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Penguin Guide, January 2009

Ward Marston’s Naxos transfer restores all the bloom of John Culshaw’s original excellent sound-balance, including that on Mado Robin’s voice. This set is well worth having at budget price, more especially as the bonus is a trio of arias splendidly sung by famous French singers from the late 1920s and early 1930s. These include Miguel Villabella’s honeyed Prendre le dessin l’un bijouFantaisie aux divins mensonges (1931), Robert Couzinou’s ardent and very French Lakmé, ton doux regard se voile (1927), and another spectacular Bell Song from Leila Ben Sedira (1929). The transfers are again very real and vivid.

David Denton
David's Review Corner, February 2007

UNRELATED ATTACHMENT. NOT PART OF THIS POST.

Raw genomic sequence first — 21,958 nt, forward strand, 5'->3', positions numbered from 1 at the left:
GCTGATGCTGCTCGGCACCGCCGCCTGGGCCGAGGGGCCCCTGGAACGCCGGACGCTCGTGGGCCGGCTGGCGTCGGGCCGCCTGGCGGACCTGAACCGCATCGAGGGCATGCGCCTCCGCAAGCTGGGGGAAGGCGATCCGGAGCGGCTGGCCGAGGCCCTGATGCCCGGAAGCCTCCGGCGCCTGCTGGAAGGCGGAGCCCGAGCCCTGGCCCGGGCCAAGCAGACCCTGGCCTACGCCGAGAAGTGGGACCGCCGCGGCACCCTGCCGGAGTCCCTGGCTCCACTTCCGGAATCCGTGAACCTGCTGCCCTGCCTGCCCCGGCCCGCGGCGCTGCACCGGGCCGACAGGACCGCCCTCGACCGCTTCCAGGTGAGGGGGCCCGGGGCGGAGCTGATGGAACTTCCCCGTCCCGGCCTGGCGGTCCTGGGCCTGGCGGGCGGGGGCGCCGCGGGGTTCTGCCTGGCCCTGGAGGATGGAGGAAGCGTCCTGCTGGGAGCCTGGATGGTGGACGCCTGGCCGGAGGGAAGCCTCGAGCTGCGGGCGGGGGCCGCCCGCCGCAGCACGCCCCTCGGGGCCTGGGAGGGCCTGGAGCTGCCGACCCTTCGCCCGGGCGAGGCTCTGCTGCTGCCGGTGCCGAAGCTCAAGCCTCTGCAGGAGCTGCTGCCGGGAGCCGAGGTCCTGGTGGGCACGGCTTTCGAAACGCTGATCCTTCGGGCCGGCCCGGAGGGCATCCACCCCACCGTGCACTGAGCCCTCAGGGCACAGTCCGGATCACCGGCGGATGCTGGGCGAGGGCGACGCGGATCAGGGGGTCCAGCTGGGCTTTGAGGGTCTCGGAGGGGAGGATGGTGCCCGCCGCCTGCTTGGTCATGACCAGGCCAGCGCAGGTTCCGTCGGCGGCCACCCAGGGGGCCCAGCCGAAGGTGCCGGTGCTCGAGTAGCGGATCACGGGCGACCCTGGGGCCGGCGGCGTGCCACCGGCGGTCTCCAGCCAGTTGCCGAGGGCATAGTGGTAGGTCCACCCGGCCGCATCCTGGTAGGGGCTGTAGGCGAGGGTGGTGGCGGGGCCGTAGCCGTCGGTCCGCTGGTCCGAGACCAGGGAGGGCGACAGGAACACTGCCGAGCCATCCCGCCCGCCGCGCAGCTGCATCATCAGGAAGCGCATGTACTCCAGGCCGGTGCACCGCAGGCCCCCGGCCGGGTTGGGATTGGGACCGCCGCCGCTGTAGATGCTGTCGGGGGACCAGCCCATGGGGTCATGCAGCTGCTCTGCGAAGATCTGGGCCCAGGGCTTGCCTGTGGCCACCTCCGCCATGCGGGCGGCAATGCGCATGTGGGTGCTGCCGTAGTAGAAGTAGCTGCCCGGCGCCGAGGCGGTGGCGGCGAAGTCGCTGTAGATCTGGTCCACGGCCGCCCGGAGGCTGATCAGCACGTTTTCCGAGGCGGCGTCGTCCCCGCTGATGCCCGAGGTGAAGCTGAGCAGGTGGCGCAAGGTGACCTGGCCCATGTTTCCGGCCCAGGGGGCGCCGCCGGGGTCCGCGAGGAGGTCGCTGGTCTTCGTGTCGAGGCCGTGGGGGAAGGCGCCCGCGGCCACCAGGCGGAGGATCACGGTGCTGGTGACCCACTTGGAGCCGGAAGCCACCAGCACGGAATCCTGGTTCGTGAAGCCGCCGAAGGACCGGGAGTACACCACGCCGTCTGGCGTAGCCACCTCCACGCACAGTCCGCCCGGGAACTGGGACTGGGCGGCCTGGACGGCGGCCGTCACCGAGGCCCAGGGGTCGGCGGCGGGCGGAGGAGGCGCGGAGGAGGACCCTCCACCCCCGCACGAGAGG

There was a time when Lakme enjoyed a place in the repertoire of many major opera houses, yet around the world today the name of Leo Delibes hangs on his two ballets, Coppelia and Sylvia. After early promise his student days were unconvincing, and he was placed on the musical treadmill as organist and accompanist so as to provide for his widowed mother. It was as a theatre rehearsal pianist that he learned his craft as a composer of ballet and opera, and handed some routine work by hard-pressed composers encouraged him to start work writing operettas. From there he branched into ballet and eventually into 'serious' opera, Le roi l'a dit composed in 1873 finally gaining him national recognition. Yet it was only Lakme, completed ten years later, that really took him into international circulation. The story of the hatred shown towards the English in 19th century India, with Lakme's efforts to save Gerald from her father who had sworn revenge for the two English soldiers who has desecrated sacred land. That he has to return to his army regiment once she has brought him back to health leaves her with the only option of suicide before her father discovers her treachery. At the heart of the score comes the famous Bell Song and that at least ensures the name of the opera remains well known. Joan Sutherland managed to revive its fortunes with a high profile 1968 recording, but for the genuine French performance you have return to this priceless 1951 version. It featured Mado Robin who will never be equalled let alone surpassed in the leading role. Her fast attractive fluttering vibrato fits the character of the role, her ability at speed to perform vocal acrobatics being a source of joy and amazement. She died at the tragically early age of 42, leaving this is an ideal testimony to a unique talent. Surrounded by idiomatic performers with the lyric tenor of Libero De Luca in the role of Gerald, surely on disc the most under-valued singer of his time. Set beside the two lovers is the powerful bass voice of Jean Borthayre, a chilling Nilakantha. At the helm was the Chief Conductor of the Paris Opera and frequent guest at the Opera-Comique, Georges Sebastian, the chorus in superb form. The engineers placed voices well forward, while keeping clarity in the orchestra, and the transfer by Ward Marston is nothing short of remarkable. The 1952 sound is so revitalised that it stands up well against anything appearing today and certainly far more natural in quality. Put it right at the top of your shopping list.

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